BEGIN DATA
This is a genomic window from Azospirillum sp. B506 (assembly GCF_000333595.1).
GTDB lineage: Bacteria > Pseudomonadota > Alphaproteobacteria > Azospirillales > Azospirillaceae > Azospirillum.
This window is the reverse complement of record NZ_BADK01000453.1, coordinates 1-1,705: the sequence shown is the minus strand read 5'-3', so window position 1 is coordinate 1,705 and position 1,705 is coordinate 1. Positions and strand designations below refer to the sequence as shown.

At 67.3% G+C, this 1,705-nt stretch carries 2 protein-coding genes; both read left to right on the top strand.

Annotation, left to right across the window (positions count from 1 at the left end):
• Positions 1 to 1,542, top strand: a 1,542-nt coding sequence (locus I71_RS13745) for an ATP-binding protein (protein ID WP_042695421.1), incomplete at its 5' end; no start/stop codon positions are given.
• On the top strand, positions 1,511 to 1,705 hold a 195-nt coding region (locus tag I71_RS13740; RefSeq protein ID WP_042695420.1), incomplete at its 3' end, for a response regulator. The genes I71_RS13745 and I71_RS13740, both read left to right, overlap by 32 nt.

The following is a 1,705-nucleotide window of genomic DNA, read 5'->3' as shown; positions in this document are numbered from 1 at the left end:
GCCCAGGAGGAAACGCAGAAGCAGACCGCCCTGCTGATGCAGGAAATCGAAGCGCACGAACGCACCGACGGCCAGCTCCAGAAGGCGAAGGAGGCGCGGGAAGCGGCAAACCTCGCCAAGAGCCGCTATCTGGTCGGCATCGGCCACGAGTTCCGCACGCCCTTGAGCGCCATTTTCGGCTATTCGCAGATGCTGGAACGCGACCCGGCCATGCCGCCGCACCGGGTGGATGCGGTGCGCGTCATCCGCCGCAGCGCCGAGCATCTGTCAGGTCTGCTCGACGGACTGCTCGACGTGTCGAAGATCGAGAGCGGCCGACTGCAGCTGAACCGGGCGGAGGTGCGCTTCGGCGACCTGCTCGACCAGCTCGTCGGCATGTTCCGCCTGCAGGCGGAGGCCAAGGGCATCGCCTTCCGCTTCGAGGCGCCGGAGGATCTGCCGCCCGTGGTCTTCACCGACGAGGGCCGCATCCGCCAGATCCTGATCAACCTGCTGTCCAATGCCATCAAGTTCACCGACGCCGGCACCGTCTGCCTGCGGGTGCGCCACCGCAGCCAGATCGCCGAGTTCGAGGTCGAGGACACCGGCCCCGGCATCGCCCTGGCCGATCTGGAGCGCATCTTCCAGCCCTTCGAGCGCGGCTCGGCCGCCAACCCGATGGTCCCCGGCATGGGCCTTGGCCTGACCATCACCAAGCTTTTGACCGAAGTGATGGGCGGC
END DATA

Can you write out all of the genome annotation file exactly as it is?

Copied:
This is a genomic window from Azospirillum sp. B506 (assembly GCF_000333595.1).
GTDB lineage: Bacteria > Pseudomonadota > Alphaproteobacteria > Azospirillales > Azospirillaceae > Azospirillum.
This window is the reverse complement of record NZ_BADK01000453.1, coordinates 1-1,705: the sequence shown is the minus strand read 5'-3', so window position 1 is coordinate 1,705 and position 1,705 is coordinate 1. Positions and strand designations below refer to the sequence as shown.

At 67.3% G+C, this 1,705-nt stretch carries 2 protein-coding genes; both read left to right on the top strand.

Annotation, left to right across the window (positions count from 1 at the left end):
• Positions 1 to 1,542, top strand: a 1,542-nt coding sequence (locus I71_RS13745) for an ATP-binding protein (protein ID WP_042695421.1), incomplete at its 5' end; no start/stop codon positions are given.
• On the top strand, positions 1,511 to 1,705 hold a 195-nt coding region (locus tag I71_RS13740; RefSeq protein ID WP_042695420.1), incomplete at its 3' end, for a response regulator. The genes I71_RS13745 and I71_RS13740, both read left to right, overlap by 32 nt.

The following is a 1,705-nucleotide window of genomic DNA, read 5'->3' as shown; positions in this document are numbered from 1 at the left end:
GCCCAGGAGGAAACGCAGAAGCAGACCGCCCTGCTGATGCAGGAAATCGAAGCGCACGAACGCACCGACGGCCAGCTCCAGAAGGCGAAGGAGGCGCGGGAAGCGGCAAACCTCGCCAAGAGCCGCTATCTGGTCGGCATCGGCCACGAGTTCCGCACGCCCTTGAGCGCCATTTTCGGCTATTCGCAGATGCTGGAACGCGACCCGGCCATGCCGCCGCACCGGGTGGATGCGGTGCGCGTCATCCGCCGCAGCGCCGAGCATCTGTCAGGTCTGCTCGACGGACTGCTCGACGTGTCGAAGATCGAGAGCGGCCGACTGCAGCTGAACCGGGCGGAGGTGCGCTTCGGCGACCTGCTCGACCAGCTCGTCGGCATGTTCCGCCTGCAGGCGGAGGCCAAGGGCATCGCCTTCCGCTTCGAGGCGCCGGAGGATCTGCCGCCCGTGGTCTTCACCGACGAGGGCCGCATCCGCCAGATCCTGATCAACCTGCTGTCCAATGCCATCAAGTTCACCGACGCCGGCACCGTCTGCCTGCGGGTGCGCCACCGCAGCCAGATCGCCGAGTTCGAGGTCGAGGACACCGGCCCCGGCATCGCCCTGGCCGATCTGGAGCGCATCTTCCAGCCCTTCGAGCGCGGCTCGGCCGCCAACCCGATGGTCCCCGGCATGGGCCTTGGCCTGACCATCACCAAGCTTTTGACCGAAGTGATGGGCGGC